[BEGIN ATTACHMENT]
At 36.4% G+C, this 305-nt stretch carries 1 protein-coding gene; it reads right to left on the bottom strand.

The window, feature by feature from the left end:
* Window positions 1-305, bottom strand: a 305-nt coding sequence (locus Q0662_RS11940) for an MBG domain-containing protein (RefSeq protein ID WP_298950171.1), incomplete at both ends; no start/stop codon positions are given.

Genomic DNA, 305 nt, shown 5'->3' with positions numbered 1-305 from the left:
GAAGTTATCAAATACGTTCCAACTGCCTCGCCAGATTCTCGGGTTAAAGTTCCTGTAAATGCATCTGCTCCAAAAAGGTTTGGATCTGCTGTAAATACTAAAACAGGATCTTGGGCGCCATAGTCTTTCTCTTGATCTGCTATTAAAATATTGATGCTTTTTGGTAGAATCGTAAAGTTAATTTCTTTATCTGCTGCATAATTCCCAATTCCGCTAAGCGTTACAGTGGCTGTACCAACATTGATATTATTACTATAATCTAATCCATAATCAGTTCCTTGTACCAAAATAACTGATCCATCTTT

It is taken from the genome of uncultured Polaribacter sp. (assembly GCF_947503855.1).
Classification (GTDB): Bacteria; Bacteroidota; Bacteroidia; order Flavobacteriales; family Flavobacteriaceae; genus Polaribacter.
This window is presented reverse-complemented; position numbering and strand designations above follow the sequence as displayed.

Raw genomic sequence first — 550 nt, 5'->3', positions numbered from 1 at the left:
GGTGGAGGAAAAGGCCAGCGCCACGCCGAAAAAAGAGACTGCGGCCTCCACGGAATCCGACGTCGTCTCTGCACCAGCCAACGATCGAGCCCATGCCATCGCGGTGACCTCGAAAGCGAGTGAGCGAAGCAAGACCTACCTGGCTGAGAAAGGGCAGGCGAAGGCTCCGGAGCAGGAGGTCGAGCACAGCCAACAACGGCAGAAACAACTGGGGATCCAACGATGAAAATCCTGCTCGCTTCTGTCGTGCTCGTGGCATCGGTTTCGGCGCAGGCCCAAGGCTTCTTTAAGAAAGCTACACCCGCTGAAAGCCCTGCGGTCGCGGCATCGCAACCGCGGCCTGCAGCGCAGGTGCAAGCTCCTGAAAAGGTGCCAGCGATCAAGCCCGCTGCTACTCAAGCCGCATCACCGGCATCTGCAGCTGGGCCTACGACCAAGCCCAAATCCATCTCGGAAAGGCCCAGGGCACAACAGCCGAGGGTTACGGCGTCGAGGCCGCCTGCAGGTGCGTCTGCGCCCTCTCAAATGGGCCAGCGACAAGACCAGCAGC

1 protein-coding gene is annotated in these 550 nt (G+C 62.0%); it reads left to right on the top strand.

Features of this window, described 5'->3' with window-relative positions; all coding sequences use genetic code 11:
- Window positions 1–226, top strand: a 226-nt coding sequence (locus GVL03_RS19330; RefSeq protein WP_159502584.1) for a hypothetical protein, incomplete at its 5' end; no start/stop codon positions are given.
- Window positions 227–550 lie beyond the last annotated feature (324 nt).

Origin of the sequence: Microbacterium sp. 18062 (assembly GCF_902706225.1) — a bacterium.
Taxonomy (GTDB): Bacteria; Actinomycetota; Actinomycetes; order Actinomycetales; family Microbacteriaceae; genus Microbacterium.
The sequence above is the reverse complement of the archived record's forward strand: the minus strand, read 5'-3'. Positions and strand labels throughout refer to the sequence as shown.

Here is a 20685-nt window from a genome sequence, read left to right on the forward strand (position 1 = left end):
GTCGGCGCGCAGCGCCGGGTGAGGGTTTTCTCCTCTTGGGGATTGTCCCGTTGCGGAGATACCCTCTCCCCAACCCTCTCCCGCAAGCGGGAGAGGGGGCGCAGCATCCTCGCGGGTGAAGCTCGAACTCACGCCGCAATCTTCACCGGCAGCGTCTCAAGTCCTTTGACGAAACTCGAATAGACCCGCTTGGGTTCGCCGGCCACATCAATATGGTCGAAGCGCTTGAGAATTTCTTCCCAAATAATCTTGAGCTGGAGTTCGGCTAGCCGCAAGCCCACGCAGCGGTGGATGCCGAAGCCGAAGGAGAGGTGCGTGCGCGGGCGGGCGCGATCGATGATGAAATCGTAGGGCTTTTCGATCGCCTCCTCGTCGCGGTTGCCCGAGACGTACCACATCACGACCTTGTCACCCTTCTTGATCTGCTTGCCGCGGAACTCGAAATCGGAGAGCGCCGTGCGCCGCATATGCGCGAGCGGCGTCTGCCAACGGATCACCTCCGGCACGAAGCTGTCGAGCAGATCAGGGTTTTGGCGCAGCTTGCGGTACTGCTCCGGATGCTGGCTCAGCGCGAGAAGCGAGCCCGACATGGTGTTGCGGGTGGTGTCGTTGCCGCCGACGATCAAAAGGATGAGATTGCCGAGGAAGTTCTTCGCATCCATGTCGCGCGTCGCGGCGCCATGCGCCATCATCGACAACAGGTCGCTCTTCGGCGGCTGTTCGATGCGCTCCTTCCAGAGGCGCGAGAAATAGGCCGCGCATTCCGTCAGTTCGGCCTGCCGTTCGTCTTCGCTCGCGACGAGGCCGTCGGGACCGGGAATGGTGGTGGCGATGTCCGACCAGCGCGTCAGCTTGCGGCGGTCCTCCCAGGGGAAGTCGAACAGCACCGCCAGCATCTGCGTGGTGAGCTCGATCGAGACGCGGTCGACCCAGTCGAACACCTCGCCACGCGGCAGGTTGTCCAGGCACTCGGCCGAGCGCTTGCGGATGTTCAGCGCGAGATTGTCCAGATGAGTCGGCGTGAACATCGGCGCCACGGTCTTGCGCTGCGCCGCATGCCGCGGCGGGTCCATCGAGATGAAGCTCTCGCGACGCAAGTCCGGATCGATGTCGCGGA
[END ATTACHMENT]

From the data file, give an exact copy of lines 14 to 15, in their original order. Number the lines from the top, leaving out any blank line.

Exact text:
- Window positions 227–550 lie beyond the last annotated feature (324 nt).

Origin of the sequence: Microbacterium sp. 18062 (assembly GCF_902706225.1) — a bacterium.